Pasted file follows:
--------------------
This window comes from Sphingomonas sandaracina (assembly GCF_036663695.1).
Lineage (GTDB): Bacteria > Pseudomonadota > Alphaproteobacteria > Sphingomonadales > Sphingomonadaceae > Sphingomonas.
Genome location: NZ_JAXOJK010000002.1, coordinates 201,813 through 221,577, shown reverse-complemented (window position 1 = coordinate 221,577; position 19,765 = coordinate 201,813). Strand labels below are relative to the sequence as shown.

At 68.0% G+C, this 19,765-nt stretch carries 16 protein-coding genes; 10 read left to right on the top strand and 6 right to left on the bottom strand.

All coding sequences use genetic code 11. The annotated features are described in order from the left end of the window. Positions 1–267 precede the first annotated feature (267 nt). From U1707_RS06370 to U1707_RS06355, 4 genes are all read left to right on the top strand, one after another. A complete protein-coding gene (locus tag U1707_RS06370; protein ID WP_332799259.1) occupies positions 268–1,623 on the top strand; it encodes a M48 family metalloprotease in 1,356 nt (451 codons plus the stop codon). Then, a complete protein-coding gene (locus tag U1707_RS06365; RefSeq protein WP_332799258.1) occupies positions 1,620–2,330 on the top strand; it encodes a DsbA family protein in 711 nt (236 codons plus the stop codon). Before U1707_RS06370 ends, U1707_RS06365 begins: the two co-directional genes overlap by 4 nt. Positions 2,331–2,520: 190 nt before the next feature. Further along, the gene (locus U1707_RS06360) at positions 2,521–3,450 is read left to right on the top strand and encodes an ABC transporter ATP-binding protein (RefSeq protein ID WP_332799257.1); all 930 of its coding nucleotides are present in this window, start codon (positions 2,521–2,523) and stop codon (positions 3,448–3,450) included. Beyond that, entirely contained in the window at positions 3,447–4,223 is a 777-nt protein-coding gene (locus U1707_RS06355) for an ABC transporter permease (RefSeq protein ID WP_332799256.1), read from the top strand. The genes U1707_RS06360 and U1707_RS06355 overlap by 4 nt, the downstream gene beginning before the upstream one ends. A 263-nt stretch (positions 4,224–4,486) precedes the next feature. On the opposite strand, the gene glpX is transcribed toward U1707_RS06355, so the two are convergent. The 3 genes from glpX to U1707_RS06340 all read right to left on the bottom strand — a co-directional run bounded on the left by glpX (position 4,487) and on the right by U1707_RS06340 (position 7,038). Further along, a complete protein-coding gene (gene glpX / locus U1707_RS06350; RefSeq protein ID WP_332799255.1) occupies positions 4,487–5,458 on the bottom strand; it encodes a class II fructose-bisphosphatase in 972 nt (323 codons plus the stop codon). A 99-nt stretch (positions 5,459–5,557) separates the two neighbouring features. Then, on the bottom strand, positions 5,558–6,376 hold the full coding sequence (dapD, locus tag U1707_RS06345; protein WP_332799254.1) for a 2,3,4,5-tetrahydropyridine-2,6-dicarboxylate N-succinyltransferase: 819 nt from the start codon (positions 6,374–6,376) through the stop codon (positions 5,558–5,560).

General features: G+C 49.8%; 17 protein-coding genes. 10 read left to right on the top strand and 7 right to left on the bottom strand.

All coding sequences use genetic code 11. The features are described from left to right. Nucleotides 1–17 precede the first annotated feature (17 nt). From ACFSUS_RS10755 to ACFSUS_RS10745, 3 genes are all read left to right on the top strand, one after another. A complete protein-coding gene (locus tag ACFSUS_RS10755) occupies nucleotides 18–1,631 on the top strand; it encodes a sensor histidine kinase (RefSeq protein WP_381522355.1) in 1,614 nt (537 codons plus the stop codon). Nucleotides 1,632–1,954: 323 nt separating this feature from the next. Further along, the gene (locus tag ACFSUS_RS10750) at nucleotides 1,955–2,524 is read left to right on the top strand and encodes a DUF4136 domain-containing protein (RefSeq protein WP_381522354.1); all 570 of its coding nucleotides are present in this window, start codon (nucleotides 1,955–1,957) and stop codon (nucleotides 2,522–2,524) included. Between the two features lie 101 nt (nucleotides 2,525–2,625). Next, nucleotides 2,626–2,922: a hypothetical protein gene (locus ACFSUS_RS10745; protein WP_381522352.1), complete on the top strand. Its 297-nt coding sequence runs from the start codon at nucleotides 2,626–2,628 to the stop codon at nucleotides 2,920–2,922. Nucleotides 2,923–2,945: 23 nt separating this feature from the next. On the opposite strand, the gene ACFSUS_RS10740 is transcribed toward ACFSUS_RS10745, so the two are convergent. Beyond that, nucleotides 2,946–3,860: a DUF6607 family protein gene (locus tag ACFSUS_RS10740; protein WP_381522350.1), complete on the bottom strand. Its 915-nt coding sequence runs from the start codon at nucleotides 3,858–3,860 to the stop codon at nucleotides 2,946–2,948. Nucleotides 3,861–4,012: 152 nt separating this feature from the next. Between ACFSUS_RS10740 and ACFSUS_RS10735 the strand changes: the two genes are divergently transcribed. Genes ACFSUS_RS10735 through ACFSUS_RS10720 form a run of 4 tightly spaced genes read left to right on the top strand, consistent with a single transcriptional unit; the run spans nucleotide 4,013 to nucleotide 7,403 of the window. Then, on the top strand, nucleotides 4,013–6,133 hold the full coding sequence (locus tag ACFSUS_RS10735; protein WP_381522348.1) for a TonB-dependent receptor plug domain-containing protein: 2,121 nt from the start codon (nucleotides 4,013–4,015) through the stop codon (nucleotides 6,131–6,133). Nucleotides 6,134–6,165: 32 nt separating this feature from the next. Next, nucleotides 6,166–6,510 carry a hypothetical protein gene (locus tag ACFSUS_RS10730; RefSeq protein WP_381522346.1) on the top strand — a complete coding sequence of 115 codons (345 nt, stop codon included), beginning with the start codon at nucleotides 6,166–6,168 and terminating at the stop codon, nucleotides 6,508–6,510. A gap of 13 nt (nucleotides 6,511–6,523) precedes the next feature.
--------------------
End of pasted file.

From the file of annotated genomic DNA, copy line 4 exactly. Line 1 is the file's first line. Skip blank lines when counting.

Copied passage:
At 68.0% G+C, this 19,765-nt stretch carries 16 protein-coding genes; 10 read left to right on the top strand and 6 right to left on the bottom strand.